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International Rail Road Company of Texas (Signed by Galusha Grow)

$145.00

SKU: 7775
Product Details

Beautifully engraved antique bond certificate from the International Rail Road Company of Texas dating back to the 1870's. This document, which is signed by the company President (Galusha Grow) and Secretary, and measures approximately 16 3/4" (w) by 27 3/4" (h) - including the 12 rows of coupons at the bottom. 

 

This superb piece features a detailed train scene, with a second train crossing a bridge in the background.

You will receive the exact certificate pictured.
    Historical Context

    The International Railroad Company was chartered on August 5, 1870, to build from the south bank of the Red River near Fulton, Arkansas, to Laredo and ultimately to Mexico by way of Austin. At Fulton the International planned to connect with a railroad building south from St. Louis. Among the members of the first board of directors were John S. Barnes, James W. Barnes, Paul N. Spofford, and Thomas W. House. The charter was the most liberal ever granted by the Texas legislature. In 1870 grants of state land in aid of railroad construction were prohibited by the Constitution of 1869, and the charter granted to this road, at a rate of $10,000 a mile, bonds of the state to run for thirty years and to bear interest at 8 percent. On November 25, 1871, the company notified the governor that it had completed fifty-two miles and applied for bonds on fifty miles. Bonds in the amount of $500,000 were issued and signed by the governor and treasurer, but the comptroller, Albert A. Bledsoe, refused to countersign or register them on the ground that they were unconstitutional because of fraud in the enactment of the law. The Texas Supreme Court upheld him. In the meantime, the new Constitution of 1876 allowed the legislature to make land grants not to exceed twenty sections to the mile. A compromise was effected between the state and the railroad by the state's granting twenty sections a mile and freedom from taxation for twenty-five years. Thereby the credit of the state was saved, and Texas avoided a state debt for railroad building.

    Work on the International Railroad began in December 1870 at Hearne, and by December 1871 the railroad had completed fifty miles. Palestine was reached on July 11, 1872, and Longview on January 31, 1873, giving the company 177 miles of main track. The International was consolidated with the Houston and Great Northern Railroad Company on September 30, 1873, to form the International and Great Northern Railroad Company. John S. Barnes was president of the International, and H. M. Hoxie was general superintendent.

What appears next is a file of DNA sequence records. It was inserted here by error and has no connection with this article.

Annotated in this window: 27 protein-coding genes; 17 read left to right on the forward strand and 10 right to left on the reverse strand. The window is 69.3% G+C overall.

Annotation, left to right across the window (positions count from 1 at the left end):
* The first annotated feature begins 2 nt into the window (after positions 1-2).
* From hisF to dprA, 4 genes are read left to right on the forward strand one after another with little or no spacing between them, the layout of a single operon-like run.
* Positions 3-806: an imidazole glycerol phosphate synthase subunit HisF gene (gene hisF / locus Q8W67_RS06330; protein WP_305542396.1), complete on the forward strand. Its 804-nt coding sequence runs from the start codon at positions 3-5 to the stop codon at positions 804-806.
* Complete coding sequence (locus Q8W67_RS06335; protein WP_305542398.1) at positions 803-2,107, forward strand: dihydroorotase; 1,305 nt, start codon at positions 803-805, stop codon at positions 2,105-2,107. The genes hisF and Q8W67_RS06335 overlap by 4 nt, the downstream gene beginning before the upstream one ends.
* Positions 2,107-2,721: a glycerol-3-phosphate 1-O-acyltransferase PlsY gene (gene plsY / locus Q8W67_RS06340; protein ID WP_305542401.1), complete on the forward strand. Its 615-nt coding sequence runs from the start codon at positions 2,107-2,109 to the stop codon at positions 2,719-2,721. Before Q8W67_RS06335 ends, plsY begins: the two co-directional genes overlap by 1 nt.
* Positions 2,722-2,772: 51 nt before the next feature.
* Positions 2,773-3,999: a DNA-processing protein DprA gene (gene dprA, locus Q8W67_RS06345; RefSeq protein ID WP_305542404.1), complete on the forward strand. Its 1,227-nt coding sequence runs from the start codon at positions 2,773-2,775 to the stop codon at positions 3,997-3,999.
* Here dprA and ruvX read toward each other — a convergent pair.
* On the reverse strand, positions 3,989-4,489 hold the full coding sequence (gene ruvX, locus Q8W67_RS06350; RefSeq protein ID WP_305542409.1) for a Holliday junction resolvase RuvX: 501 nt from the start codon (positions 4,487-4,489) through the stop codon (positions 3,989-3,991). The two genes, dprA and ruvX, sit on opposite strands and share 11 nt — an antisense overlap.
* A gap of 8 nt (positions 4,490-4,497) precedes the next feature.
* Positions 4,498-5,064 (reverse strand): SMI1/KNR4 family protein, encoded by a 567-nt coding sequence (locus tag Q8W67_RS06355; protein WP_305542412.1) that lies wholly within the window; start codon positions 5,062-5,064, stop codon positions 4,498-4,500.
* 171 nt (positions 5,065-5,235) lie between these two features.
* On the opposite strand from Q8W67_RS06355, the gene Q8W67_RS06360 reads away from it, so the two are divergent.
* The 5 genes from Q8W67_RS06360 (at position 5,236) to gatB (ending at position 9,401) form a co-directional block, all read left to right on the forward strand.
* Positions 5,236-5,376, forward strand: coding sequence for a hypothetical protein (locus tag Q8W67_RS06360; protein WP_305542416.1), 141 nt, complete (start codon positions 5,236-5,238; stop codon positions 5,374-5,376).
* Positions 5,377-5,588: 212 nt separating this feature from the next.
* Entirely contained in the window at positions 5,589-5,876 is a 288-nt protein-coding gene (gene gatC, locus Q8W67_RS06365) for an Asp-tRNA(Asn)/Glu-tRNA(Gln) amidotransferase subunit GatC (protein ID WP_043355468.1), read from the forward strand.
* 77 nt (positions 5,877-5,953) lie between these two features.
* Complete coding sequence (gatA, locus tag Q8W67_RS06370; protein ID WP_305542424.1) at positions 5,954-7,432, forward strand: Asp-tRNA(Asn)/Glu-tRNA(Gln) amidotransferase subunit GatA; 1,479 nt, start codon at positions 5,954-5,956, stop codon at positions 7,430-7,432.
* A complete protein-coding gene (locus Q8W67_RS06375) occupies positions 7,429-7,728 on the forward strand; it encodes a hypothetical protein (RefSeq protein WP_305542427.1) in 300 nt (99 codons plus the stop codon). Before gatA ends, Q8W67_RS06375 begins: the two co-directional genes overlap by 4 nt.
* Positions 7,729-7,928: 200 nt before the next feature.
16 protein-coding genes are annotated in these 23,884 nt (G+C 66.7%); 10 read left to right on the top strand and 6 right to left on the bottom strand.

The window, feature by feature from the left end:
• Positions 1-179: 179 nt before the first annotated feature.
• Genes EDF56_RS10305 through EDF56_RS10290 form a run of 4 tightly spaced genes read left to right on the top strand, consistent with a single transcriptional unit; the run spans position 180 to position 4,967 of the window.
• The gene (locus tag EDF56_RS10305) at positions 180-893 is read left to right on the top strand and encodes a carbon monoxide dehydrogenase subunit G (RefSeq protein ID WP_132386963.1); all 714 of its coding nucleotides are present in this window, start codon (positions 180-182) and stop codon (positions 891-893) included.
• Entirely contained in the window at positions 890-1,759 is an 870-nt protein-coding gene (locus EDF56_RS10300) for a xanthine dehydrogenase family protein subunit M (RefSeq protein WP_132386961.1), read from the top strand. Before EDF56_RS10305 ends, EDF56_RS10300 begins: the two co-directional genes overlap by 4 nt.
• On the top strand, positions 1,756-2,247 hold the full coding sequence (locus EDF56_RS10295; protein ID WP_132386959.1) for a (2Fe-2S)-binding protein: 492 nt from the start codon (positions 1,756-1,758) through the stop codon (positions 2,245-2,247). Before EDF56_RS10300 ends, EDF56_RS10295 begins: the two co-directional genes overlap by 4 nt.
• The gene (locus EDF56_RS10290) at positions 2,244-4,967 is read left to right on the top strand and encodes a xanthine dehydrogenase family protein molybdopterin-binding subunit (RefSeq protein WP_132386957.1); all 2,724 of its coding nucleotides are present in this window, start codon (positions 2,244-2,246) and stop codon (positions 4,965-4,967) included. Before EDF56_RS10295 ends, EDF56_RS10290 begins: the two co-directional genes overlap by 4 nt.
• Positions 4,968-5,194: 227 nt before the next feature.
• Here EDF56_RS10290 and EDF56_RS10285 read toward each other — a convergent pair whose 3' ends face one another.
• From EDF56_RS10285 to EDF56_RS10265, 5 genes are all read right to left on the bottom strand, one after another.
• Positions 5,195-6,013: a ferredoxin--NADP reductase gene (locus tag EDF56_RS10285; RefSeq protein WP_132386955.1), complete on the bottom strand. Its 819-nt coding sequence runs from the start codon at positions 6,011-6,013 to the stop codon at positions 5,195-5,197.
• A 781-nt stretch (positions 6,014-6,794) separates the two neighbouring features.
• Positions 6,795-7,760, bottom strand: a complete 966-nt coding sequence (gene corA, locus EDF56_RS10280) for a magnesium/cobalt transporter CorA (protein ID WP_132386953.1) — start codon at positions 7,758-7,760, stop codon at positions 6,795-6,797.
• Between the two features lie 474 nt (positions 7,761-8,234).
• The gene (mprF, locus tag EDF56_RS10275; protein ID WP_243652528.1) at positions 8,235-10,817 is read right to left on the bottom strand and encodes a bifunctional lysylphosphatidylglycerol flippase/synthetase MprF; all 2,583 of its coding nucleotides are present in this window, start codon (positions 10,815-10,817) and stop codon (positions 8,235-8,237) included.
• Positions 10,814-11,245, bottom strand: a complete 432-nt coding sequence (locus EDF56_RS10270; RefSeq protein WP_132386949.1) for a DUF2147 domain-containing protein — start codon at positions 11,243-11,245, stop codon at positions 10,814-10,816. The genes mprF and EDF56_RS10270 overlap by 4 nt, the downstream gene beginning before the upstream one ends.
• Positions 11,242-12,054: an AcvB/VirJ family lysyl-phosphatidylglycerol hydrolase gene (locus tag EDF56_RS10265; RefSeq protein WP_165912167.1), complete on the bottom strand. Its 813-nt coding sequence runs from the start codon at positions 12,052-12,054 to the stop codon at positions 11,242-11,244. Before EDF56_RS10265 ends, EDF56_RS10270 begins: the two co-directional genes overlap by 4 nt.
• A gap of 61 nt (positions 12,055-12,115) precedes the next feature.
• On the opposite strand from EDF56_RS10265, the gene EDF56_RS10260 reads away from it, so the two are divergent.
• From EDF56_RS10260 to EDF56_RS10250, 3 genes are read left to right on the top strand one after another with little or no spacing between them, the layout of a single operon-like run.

Galusha Grow

    Galusha Aaron Grow (August 31, 1823 – March 31, 1907) was a prominent American politician, lawyer, writer and businessman, who served as 24th Speaker of the U.S. House of Representatives from 1861 to 1863. Elected as a Democrat in congressional elections, he switched to the newly-organized Republican Party when the Democratic Party refused to prohibit the extension of slavery into western territories.

    Elected speaker for the 37th Congress, Grow presided over the House during the initial years of the American Civil War.

    During the 35th United States Congress, on February 5, 1858, he was physically attacked by Democrat Laurence M. Keitt in the House chambers, leading to a brawl between northerners and southerners. Keitt, offended by Grow's having stepped over to his side of the House chamber, dismissively demanded that Grow sit down, calling him a "black Republican puppy". Grow responded by telling Keitt that "No negro-driver shall crack his whip over me." Keitt became enraged and went for Grow's throat, shouting that he would "choke [him] for that". A large brawl involving approximately fifty representatives erupted on the House floor, ending only when a missed punch from Rep. Cadwallader Washburn upended the hairpiece of Rep. William Barksdale. The embarrassed Barksdale accidentally replaced the wig backwards, causing both sides to erupt in spontaneous laughter.

    During his tenure Congress passed the landmark Homestead Act of 1862, which he supported. Grow was defeated for reelection in 1862. For over a century he remained the last incumbent House speaker to be defeated, until Speaker Tom Foley lost his seat in 1994.

    He moved to Houston, Texas in 1871, and that year became president of what became known as the International - Great Northern Railroad, a position he held until 1875. He then returned to Pennsylvania and the practice of law from 1875 to 1894.

    Grow returned to the United States Congress as a member at-large from Pennsylvania from 1894 to 1903; was the chairman of the committee on education in the 56th Congress.